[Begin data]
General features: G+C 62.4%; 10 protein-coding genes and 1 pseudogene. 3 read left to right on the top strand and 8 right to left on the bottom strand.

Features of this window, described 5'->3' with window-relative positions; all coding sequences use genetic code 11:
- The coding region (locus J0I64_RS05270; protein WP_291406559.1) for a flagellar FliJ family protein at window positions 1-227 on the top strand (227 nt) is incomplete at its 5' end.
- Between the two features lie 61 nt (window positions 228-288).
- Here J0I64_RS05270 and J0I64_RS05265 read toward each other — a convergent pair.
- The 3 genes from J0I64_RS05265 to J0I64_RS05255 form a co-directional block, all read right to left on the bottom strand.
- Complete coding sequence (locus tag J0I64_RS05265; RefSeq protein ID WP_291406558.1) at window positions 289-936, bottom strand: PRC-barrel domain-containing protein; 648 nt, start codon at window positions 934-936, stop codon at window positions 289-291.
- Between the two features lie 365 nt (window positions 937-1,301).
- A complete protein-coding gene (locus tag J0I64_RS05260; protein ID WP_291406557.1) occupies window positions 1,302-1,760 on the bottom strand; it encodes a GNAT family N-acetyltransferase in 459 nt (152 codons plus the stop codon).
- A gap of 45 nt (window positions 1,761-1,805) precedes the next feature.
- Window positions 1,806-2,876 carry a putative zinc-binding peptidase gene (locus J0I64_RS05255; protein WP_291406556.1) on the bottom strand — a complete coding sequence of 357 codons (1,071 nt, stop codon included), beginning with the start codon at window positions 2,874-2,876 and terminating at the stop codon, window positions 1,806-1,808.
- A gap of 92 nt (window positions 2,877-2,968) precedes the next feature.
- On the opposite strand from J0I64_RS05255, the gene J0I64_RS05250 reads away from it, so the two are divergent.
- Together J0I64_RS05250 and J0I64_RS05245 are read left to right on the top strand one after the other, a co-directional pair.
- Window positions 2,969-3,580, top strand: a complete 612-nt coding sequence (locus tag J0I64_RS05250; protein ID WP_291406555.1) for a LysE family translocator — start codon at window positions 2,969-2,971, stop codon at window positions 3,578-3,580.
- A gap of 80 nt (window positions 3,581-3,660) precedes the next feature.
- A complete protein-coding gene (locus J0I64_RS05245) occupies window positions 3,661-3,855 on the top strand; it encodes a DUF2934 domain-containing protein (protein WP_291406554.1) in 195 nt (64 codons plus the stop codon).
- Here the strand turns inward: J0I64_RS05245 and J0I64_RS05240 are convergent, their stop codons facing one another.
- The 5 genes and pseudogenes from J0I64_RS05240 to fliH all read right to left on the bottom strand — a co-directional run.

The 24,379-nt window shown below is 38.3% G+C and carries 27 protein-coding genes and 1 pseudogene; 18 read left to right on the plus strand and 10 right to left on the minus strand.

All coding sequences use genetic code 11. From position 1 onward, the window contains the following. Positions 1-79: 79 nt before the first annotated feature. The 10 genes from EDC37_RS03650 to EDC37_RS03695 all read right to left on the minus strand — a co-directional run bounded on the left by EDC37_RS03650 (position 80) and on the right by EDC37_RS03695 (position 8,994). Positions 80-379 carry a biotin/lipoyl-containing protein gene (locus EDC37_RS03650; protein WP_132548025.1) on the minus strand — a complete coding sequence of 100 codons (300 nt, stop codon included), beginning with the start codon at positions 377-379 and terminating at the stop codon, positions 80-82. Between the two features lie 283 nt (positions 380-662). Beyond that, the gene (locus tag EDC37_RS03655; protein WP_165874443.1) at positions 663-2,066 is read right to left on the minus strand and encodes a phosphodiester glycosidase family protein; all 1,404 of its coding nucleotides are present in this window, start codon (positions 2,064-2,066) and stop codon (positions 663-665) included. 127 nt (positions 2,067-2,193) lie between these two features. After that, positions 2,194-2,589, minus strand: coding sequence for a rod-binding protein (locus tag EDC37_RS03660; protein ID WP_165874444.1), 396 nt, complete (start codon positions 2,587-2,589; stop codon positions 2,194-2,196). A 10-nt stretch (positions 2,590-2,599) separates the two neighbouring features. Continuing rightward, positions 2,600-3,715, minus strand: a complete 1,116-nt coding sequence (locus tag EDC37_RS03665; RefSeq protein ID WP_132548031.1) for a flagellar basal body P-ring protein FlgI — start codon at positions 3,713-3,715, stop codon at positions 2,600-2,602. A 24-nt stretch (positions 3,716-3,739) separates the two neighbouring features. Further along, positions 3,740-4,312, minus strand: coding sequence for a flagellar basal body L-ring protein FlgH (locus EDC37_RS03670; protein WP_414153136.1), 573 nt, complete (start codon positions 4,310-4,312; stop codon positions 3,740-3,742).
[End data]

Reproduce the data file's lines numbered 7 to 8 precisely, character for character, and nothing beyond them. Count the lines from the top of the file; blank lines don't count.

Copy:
- Complete coding sequence (locus tag J0I64_RS05265; RefSeq protein ID WP_291406558.1) at window positions 289-936, bottom strand: PRC-barrel domain-containing protein; 648 nt, start codon at window positions 934-936, stop codon at window positions 289-291.
- Between the two features lie 365 nt (window positions 937-1,301).